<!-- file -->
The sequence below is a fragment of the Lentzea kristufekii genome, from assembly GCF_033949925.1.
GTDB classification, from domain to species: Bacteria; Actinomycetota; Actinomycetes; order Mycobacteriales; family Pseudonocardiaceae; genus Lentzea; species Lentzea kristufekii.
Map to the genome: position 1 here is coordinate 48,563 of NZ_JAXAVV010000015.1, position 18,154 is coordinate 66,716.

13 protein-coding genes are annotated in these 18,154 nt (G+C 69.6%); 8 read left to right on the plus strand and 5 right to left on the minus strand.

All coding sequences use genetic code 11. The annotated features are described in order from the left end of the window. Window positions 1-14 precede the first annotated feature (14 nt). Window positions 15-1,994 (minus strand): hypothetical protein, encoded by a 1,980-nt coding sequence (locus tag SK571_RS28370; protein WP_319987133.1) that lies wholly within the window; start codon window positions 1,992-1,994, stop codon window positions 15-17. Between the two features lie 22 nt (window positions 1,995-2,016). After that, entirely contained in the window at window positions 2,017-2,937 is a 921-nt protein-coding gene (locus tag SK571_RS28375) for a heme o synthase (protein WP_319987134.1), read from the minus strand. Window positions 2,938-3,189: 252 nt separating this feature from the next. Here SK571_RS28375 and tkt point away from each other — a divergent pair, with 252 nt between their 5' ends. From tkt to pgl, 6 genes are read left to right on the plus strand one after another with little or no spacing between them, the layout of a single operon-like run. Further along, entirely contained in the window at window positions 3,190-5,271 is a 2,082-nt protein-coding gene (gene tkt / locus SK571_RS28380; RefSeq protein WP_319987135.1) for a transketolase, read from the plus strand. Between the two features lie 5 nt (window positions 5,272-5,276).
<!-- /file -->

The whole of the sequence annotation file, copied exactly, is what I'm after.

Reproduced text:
The sequence below is a fragment of the Lentzea kristufekii genome, from assembly GCF_033949925.1.
GTDB classification, from domain to species: Bacteria; Actinomycetota; Actinomycetes; order Mycobacteriales; family Pseudonocardiaceae; genus Lentzea; species Lentzea kristufekii.
Map to the genome: position 1 here is coordinate 48,563 of NZ_JAXAVV010000015.1, position 18,154 is coordinate 66,716.

13 protein-coding genes are annotated in these 18,154 nt (G+C 69.6%); 8 read left to right on the plus strand and 5 right to left on the minus strand.

All coding sequences use genetic code 11. The annotated features are described in order from the left end of the window. Window positions 1-14 precede the first annotated feature (14 nt). Window positions 15-1,994 (minus strand): hypothetical protein, encoded by a 1,980-nt coding sequence (locus tag SK571_RS28370; protein WP_319987133.1) that lies wholly within the window; start codon window positions 1,992-1,994, stop codon window positions 15-17. Between the two features lie 22 nt (window positions 1,995-2,016). After that, entirely contained in the window at window positions 2,017-2,937 is a 921-nt protein-coding gene (locus tag SK571_RS28375) for a heme o synthase (protein WP_319987134.1), read from the minus strand. Window positions 2,938-3,189: 252 nt separating this feature from the next. Here SK571_RS28375 and tkt point away from each other — a divergent pair, with 252 nt between their 5' ends. From tkt to pgl, 6 genes are read left to right on the plus strand one after another with little or no spacing between them, the layout of a single operon-like run. Further along, entirely contained in the window at window positions 3,190-5,271 is a 2,082-nt protein-coding gene (gene tkt / locus SK571_RS28380; RefSeq protein WP_319987135.1) for a transketolase, read from the plus strand. Between the two features lie 5 nt (window positions 5,272-5,276).